In his 10 years at the club Kenny played 324 matches and scored 167 goals. Kenny played for Scotland in the 1974, 1978 and 1982 World Cups amassing 102 caps and scoring 30 international goals. Glasgow's pride and joy was the first player to score a century of goals in both Scottish and English football.
A working-class boy, who grew up in the same sunny streets of Milton as I did, was transformed into a national treasure by simply playing football.
"Super Ke-enny ! Super Ke-enny ! Super Kenny Dalglish, Super Kenny Dalglish !!!" - to the tune of 1970s kid show Super Womble.
*Celtic were knocked out by Sachsenring Zwickau of Germany with a 2-1 aggregate scoreline.
Standing at 5ft 3in the little 'big man' of the great Celtic side of the fifties was affectionately known as 'The Wee Barra'.
Bobby Collins, a Glasgow-born native, was born in the Govanhill area of the city on February 16th 1931. At the age of 17 he signed for Celtic during the close season of 1948, and played his first game in the Hoops against city rivals Rangers in a 3-2 League Cup victory at Celtic Park. Not a bad start by all accounts.
He would later go on to make 320 appearances for the club, scoring over a century of goals and in doing so becoming one of 28 Celtic players to achieve the feat.
Collins was played as outside right for some time before he was moved to what is considered to be his more natural position on inside right. The Scotsman often switched between the two positions, and he won the, one-off, St Mungo's Cup and Coronation Cup while playing on the wing, beating Hibs 2-0 in the final. On route to the cup final against Hibernian, the Hoops overcame English side Arsenal in a 1-0 victory, with Collins scoring the only goal of the game directly from a corner. Celtic also saw off Manchester United with a 2-1 victory in the semi-final.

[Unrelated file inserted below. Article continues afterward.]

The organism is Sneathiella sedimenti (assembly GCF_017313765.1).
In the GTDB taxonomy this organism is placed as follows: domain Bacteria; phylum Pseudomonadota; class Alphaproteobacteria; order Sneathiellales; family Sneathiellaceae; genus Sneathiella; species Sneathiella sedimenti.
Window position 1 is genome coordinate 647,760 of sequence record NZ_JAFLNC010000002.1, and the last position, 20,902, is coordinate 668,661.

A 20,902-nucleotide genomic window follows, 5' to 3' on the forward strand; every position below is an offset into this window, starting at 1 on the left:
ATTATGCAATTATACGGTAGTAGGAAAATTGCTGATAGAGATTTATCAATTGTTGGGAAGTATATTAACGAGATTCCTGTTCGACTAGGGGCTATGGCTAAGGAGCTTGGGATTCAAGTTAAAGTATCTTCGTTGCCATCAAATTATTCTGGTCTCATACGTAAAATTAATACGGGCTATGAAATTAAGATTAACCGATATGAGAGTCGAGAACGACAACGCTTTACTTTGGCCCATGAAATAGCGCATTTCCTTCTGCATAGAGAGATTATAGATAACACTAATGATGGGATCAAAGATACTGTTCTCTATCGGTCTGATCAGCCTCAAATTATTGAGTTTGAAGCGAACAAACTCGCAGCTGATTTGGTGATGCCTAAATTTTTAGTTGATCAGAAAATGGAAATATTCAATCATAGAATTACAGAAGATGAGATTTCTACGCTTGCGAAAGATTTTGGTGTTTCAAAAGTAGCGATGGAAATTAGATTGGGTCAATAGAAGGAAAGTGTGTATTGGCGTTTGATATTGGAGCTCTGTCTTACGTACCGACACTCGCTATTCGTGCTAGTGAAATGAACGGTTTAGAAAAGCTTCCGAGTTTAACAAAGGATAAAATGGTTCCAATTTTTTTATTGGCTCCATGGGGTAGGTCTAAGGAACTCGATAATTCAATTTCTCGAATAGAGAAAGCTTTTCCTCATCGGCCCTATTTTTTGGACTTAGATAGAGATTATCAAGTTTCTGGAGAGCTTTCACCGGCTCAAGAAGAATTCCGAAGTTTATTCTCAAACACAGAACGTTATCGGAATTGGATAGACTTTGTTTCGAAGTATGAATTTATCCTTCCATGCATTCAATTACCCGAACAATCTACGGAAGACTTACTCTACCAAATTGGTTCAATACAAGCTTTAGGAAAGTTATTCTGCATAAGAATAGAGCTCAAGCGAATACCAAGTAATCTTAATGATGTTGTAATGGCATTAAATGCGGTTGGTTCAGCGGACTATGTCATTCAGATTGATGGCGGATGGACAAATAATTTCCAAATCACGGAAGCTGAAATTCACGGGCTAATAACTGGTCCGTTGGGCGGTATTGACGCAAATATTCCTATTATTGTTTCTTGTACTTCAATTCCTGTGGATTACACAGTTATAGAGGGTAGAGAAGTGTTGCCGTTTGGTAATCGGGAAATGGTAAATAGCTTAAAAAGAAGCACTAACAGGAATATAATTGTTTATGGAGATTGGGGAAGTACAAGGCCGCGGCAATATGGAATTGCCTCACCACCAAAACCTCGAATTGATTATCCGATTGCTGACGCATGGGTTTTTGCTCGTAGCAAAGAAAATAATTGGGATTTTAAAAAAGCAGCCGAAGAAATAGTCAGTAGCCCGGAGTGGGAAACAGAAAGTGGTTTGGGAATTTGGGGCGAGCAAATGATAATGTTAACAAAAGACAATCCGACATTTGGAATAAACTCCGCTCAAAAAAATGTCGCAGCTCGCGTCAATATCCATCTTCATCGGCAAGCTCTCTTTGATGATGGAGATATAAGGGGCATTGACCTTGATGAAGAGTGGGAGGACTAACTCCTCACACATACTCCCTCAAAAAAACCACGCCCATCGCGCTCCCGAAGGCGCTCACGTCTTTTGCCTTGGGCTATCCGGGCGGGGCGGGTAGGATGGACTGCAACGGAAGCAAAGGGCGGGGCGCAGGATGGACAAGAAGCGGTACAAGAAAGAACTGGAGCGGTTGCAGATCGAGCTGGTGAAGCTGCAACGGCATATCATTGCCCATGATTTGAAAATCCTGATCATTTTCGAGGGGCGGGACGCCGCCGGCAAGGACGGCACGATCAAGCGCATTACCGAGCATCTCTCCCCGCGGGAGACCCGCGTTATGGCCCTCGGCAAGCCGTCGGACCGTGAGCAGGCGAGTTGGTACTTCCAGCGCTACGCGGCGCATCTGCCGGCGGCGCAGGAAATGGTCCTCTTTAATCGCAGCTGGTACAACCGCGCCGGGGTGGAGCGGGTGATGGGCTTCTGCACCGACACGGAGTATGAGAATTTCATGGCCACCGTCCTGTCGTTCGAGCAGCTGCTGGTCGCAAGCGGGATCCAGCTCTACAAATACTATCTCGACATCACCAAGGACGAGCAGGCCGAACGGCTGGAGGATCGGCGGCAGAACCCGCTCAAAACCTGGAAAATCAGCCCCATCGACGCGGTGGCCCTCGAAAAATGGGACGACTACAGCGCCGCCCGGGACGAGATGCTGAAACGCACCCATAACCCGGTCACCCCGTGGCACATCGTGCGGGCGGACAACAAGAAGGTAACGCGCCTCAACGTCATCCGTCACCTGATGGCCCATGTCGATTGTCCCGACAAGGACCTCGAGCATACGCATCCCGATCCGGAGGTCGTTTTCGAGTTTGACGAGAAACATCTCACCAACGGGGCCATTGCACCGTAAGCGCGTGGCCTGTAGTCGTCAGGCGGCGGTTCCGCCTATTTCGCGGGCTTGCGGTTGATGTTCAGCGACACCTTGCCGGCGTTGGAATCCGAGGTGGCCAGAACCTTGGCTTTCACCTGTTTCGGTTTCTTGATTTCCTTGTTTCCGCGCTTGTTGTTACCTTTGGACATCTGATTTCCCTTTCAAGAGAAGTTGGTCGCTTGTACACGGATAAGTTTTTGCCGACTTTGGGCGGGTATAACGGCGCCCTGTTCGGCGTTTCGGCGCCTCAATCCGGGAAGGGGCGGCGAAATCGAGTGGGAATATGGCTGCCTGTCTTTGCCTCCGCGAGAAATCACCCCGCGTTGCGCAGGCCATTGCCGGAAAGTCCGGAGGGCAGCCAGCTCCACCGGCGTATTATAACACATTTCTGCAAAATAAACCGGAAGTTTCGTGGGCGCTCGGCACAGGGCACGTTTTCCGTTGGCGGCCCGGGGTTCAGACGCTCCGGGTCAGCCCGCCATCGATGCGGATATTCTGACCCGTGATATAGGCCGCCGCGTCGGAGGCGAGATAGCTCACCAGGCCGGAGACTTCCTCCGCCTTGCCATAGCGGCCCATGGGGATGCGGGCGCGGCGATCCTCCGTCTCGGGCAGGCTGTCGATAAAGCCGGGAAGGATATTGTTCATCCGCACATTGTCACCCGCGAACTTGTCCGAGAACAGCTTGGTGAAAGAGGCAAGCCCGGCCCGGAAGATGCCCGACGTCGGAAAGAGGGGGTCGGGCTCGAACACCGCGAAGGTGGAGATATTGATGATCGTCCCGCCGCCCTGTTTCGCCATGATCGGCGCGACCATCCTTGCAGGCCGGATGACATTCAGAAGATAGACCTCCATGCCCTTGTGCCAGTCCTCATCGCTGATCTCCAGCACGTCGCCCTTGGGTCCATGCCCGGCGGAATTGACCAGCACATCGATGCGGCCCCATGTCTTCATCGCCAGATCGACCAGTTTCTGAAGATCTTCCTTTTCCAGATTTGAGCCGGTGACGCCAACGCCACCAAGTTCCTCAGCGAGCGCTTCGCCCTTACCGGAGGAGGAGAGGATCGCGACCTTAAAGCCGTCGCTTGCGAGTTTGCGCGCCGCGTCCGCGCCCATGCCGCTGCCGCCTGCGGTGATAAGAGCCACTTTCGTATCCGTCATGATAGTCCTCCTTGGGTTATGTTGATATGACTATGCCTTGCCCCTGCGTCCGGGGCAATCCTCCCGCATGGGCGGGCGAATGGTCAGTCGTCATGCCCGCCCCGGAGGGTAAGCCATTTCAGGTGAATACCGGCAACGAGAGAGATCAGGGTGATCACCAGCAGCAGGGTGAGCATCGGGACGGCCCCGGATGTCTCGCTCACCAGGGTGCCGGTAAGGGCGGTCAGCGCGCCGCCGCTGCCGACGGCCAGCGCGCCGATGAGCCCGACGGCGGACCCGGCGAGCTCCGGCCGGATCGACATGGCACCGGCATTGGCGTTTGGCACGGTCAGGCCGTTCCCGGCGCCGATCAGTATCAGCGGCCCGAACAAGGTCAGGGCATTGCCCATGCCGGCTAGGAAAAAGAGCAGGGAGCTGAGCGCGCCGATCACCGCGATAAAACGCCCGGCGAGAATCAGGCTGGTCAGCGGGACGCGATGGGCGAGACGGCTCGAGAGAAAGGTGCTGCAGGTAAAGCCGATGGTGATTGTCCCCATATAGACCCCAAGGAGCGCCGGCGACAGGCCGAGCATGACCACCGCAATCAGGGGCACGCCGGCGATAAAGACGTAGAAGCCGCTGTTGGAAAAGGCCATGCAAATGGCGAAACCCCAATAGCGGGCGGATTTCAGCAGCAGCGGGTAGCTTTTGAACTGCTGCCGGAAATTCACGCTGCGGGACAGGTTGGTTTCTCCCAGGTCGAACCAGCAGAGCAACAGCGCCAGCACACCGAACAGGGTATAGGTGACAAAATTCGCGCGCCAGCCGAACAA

In fact his one-step corner kick routines provided great entertainment and were looked upon with great fascination. He was known to deliver with great accuracy using this unique routine.
Bobby was a natural playmaker and was at the heart of every Celtic honour won in the post-war period until he departed for Everton in 1958. As stated above he helped Celtic lift the one-off Saint Mungo's Cup contested in Glasgow as part of the 1951 Festival of Britain celebrations. Remarkably, the Hoops came from two goals down to win the game 3-2 in front of 81,000 spectators at Hampden Park. Aberdeen took a two goal advantage in the first 45 with goals from Harry Yorston and Tommy Bogan. The great Charlie Tully was the man who took the game by the scruff of the neck assisting two Sean Fallon goals in the second half and then scored the winner himself.